2020: The Year I Lost Myself

All happy families are alike; each unhappy family is unhappy in its own way.”

I haven’t read Anna Karenina, but that opening sentence had been stuck with me for a while. Last year (2020) was a mess for almost everyone I know (as I realized while scrolling through reflection posts on the eve of December 31), but perhaps it was messy in slightly different ways for each of us. My mess didn’t even have anything to do with the coronavirus per se, although the pandemic might have exacerbated it.

You see, I think a lot. I think a lot about thinking, about being, about why people say what they say or don’t. I do this in my head, silently, making assessments one observation after another. It’s not a brag, not a call for attention, just a fact. Sometimes the thinking gets in the way of doing, but most of the time it helps me come up with a plan/approach which later makes the doing twice as efficient, compensating for the time lost to thinking.

I think a lot about myself. Not in a self-absorbed way (hopefully), but in a way that I have an unhealthy obsession to put a label or to make sense of who I am, what I’m going through, and what I’m supposed to be, what I’m supposed to do. You might have noticed that throughout this blog-memoir. When I was confused about being both a researcher and a spoken-word amateur, I called myself a nomad. Other times I wrote about what being a bilingual or marrying early means, and about arriving at a state of constant sadness. The first time I read about Hogwarts, I was happy to finally ‘belong’ in a house that appreciates intelligence, at a time when my friends at elementary school nerdshamed me. Not sure why, but I keep having this urge to clarify some sort of ‘scope’ or rules of the game as a way to understand myself.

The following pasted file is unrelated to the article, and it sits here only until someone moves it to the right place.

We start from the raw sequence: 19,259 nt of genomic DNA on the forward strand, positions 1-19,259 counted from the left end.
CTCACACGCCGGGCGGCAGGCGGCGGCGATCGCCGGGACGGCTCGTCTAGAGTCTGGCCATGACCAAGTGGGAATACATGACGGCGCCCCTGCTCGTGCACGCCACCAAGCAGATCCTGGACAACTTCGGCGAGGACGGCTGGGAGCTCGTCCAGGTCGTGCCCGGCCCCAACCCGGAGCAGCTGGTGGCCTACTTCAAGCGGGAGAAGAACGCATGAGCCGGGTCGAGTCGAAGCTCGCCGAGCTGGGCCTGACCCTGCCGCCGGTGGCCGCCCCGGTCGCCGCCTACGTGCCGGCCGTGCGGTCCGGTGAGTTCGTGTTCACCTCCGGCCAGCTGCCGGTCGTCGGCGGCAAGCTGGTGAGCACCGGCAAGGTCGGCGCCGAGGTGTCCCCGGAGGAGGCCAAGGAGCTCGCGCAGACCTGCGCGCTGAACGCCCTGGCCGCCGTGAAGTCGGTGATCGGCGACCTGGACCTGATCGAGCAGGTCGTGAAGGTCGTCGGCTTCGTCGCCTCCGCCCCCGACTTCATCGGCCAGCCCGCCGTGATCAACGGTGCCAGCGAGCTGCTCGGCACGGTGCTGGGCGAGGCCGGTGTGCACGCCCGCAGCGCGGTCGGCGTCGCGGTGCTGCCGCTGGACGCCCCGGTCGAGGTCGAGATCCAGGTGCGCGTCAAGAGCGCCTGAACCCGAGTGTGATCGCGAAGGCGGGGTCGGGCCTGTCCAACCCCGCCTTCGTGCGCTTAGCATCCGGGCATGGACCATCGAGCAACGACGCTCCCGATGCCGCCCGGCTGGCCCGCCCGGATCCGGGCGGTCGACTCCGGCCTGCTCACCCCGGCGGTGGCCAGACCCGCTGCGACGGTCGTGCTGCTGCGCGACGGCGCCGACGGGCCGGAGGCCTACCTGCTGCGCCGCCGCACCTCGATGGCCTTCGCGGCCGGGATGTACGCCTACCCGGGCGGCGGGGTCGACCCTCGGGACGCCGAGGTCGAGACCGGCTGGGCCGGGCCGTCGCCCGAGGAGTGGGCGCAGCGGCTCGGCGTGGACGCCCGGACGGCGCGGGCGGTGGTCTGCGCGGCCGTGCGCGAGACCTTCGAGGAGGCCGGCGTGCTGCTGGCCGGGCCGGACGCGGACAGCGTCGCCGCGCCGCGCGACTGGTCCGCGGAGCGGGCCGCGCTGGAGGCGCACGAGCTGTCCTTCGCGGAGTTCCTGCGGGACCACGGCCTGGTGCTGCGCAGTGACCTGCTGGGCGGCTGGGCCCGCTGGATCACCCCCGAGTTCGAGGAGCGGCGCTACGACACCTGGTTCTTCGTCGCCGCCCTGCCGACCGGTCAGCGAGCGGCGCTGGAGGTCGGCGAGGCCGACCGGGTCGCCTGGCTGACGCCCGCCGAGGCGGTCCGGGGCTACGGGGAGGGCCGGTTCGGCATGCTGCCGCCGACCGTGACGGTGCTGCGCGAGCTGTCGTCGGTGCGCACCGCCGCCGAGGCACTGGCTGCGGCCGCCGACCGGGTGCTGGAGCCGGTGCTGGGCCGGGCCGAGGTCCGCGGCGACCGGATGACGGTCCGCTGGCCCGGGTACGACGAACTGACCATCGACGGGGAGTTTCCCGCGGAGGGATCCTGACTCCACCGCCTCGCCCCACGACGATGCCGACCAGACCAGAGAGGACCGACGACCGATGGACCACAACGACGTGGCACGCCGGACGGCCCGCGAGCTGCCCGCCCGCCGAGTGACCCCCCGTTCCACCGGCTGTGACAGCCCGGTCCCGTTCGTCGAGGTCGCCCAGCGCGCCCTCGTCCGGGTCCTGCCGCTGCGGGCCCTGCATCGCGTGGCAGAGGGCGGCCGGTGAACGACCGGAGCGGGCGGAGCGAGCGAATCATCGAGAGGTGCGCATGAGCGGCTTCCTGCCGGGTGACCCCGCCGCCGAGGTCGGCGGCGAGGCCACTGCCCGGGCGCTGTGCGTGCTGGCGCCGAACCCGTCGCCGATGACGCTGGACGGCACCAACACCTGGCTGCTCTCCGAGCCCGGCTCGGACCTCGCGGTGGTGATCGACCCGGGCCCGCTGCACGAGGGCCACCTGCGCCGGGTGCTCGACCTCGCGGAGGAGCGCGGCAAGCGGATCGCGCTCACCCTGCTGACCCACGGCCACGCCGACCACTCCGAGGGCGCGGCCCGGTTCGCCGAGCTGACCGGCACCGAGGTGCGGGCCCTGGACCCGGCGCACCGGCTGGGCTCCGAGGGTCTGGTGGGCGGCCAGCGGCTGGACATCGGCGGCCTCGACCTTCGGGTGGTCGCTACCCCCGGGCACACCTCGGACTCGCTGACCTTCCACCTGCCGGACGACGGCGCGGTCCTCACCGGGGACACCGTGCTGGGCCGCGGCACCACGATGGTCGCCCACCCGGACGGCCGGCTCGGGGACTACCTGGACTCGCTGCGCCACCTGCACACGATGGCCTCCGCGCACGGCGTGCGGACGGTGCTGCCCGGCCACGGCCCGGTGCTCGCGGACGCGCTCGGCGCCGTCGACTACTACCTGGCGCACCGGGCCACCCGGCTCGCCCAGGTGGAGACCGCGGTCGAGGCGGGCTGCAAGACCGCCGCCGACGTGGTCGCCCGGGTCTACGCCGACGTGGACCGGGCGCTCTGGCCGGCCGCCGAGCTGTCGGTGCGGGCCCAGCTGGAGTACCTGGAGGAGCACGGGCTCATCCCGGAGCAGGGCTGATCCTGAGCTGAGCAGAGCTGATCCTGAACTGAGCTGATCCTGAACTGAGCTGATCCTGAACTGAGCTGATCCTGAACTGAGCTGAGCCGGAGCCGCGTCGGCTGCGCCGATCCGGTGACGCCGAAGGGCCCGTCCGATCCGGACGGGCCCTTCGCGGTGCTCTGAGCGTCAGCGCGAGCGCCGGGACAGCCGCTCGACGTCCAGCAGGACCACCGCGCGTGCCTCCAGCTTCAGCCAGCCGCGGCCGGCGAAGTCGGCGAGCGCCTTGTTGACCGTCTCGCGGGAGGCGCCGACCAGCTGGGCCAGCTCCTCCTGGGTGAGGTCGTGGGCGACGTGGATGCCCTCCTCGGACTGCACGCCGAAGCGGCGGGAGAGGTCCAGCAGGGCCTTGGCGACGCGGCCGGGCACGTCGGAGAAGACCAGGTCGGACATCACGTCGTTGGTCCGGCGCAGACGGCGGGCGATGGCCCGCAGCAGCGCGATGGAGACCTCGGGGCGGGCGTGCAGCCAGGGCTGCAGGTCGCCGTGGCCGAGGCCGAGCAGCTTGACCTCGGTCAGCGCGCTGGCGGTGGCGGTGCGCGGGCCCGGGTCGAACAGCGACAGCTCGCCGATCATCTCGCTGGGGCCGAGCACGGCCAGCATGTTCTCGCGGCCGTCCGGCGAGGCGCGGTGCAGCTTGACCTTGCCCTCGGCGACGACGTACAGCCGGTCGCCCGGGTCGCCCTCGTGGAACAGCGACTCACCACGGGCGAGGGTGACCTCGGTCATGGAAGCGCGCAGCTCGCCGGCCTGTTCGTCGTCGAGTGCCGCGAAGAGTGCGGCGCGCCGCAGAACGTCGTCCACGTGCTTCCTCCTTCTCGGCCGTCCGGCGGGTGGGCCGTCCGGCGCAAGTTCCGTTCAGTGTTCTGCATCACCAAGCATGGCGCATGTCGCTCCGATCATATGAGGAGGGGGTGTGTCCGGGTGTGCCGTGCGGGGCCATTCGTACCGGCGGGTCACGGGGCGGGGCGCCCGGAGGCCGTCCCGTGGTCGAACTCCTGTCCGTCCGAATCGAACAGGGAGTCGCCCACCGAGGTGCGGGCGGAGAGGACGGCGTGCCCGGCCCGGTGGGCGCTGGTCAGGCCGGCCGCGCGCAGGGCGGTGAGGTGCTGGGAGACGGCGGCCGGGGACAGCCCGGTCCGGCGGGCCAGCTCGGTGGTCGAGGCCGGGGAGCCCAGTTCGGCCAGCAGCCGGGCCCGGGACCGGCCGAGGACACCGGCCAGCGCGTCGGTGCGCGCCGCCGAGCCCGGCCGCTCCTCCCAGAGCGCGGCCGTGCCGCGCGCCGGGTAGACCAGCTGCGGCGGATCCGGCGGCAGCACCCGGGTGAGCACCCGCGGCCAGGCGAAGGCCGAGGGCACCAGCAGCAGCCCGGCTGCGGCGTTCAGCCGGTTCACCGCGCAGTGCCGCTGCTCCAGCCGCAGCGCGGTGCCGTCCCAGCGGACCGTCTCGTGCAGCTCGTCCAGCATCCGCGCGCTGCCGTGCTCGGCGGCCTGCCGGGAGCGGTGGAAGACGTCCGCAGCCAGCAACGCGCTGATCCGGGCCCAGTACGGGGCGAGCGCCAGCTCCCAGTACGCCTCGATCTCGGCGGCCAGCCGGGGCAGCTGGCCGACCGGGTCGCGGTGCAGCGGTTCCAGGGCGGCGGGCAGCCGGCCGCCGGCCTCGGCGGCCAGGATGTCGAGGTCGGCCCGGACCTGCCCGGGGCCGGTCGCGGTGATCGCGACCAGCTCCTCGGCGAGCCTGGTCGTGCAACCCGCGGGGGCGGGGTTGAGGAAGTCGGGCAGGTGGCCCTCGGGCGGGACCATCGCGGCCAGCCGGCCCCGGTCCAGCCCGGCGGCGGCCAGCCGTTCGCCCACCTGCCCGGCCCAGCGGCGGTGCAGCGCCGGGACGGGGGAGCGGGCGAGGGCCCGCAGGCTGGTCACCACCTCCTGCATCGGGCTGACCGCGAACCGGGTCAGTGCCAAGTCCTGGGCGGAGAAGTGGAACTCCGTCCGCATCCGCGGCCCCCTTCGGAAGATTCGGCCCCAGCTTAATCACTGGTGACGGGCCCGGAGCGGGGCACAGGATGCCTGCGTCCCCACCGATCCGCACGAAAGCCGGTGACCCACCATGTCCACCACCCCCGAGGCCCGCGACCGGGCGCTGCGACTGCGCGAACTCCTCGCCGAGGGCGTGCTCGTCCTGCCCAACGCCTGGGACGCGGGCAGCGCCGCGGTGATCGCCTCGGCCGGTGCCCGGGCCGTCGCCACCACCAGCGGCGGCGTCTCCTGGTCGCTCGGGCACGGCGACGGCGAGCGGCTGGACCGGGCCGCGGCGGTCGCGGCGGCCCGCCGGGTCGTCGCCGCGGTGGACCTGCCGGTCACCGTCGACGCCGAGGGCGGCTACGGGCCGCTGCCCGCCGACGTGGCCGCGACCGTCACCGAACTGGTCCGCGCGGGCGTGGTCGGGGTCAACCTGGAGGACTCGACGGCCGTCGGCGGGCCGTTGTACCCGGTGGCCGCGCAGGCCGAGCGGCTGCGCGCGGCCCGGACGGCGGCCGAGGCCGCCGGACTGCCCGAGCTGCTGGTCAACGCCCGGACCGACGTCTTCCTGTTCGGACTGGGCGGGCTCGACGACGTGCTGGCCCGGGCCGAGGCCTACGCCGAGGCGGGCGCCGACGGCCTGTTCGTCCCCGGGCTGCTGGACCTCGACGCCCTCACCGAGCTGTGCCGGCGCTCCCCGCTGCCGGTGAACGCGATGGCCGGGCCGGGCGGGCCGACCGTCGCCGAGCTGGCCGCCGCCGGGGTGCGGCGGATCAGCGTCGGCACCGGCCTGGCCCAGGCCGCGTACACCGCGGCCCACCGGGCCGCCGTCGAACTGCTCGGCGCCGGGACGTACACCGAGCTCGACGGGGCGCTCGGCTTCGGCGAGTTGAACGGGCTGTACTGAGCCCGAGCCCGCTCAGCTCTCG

Last year, however, my brain failed to help make sense of who or where I am in life. The year was challenging for a lot of reasons, but more than anything, I felt lost.


Without warning, I found myself hurt pretty badly at the beginning of this year.

Without going into too much details, I kind of hit a new low in the first few months of this year (way before we all realized a pandemic was coming into the picture). I did not realize I could cry so intensely for a few days straight. And even after that, I cried some more still. I’m not sure if I had properly processed it or I’m simply suppressing something that will bite me back later, but I’m glad I came out the other side. I feel much better now, and while there are some triggers that could put me back there, in most days I simply forgot—it almost feels like nothing happened.

One thing I know is that I would never wish it to happen to anyone. But if it does, I hope they get the help they would need to get through it.


I can’t find my authentic voice and cared a little less.

I don’t even remember when this happened, but at some point in late 2019 (?) Twitter got so toxic that instead of letting me—and many others—learn from our mistakes/translation- and character-limit-related misunderstood tweets—I was ‘cancelled’. I’m still recovering from quite a deep PTSD since then. I now find myself self-correcting more than once, deleting and re-tweeting my carefully drafted sentences, and later just not caring anymore.